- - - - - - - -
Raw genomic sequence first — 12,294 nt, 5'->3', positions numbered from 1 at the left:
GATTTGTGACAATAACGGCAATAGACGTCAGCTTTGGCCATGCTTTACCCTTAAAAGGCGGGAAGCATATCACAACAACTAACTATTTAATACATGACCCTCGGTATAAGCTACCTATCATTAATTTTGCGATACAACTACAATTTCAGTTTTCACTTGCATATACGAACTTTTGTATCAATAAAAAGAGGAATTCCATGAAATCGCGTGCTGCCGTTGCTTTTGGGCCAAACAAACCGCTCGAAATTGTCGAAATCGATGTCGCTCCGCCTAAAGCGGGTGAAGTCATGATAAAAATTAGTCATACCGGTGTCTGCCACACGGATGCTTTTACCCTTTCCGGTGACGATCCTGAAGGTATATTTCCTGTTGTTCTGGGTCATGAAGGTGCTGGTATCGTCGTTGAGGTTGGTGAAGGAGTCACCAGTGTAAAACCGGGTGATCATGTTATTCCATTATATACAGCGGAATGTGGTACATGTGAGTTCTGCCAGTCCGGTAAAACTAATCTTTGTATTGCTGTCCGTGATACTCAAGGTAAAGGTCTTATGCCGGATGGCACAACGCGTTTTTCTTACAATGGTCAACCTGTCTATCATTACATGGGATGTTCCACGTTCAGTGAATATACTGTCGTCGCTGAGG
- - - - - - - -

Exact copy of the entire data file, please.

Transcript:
Raw genomic sequence first — 12,294 nt, 5'->3', positions numbered from 1 at the left:
GATTTGTGACAATAACGGCAATAGACGTCAGCTTTGGCCATGCTTTACCCTTAAAAGGCGGGAAGCATATCACAACAACTAACTATTTAATACATGACCCTCGGTATAAGCTACCTATCATTAATTTTGCGATACAACTACAATTTCAGTTTTCACTTGCATATACGAACTTTTGTATCAATAAAAAGAGGAATTCCATGAAATCGCGTGCTGCCGTTGCTTTTGGGCCAAACAAACCGCTCGAAATTGTCGAAATCGATGTCGCTCCGCCTAAAGCGGGTGAAGTCATGATAAAAATTAGTCATACCGGTGTCTGCCACACGGATGCTTTTACCCTTTCCGGTGACGATCCTGAAGGTATATTTCCTGTTGTTCTGGGTCATGAAGGTGCTGGTATCGTCGTTGAGGTTGGTGAAGGAGTCACCAGTGTAAAACCGGGTGATCATGTTATTCCATTATATACAGCGGAATGTGGTACATGTGAGTTCTGCCAGTCCGGTAAAACTAATCTTTGTATTGCTGTCCGTGATACTCAAGGTAAAGGTCTTATGCCGGATGGCACAACGCGTTTTTCTTACAATGGTCAACCTGTCTATCATTACATGGGATGTTCCACGTTCAGTGAATATACTGTCGTCGCTGAGG